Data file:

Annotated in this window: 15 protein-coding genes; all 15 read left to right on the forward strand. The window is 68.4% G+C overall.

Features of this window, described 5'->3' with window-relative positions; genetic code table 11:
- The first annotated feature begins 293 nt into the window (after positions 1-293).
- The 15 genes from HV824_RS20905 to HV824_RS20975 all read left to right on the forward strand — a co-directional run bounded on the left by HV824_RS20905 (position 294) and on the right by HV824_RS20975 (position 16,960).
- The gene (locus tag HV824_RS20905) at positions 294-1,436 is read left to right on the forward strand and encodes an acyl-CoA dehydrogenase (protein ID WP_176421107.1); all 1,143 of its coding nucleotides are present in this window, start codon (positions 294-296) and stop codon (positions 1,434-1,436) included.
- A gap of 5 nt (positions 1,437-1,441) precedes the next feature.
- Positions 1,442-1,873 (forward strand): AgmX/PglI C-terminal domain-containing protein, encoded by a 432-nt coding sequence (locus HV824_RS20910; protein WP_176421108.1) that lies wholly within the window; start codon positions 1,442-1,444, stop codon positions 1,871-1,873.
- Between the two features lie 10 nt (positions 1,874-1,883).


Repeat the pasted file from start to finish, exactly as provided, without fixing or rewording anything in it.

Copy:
Annotated in this window: 15 protein-coding genes; all 15 read left to right on the forward strand. The window is 68.4% G+C overall.

Features of this window, described 5'->3' with window-relative positions; genetic code table 11:
- The first annotated feature begins 293 nt into the window (after positions 1-293).
- The 15 genes from HV824_RS20905 to HV824_RS20975 all read left to right on the forward strand — a co-directional run bounded on the left by HV824_RS20905 (position 294) and on the right by HV824_RS20975 (position 16,960).
- The gene (locus tag HV824_RS20905) at positions 294-1,436 is read left to right on the forward strand and encodes an acyl-CoA dehydrogenase (protein ID WP_176421107.1); all 1,143 of its coding nucleotides are present in this window, start codon (positions 294-296) and stop codon (positions 1,434-1,436) included.
- A gap of 5 nt (positions 1,437-1,441) precedes the next feature.
- Positions 1,442-1,873 (forward strand): AgmX/PglI C-terminal domain-containing protein, encoded by a 432-nt coding sequence (locus HV824_RS20910; protein WP_176421108.1) that lies wholly within the window; start codon positions 1,442-1,444, stop codon positions 1,871-1,873.
- Between the two features lie 10 nt (positions 1,874-1,883).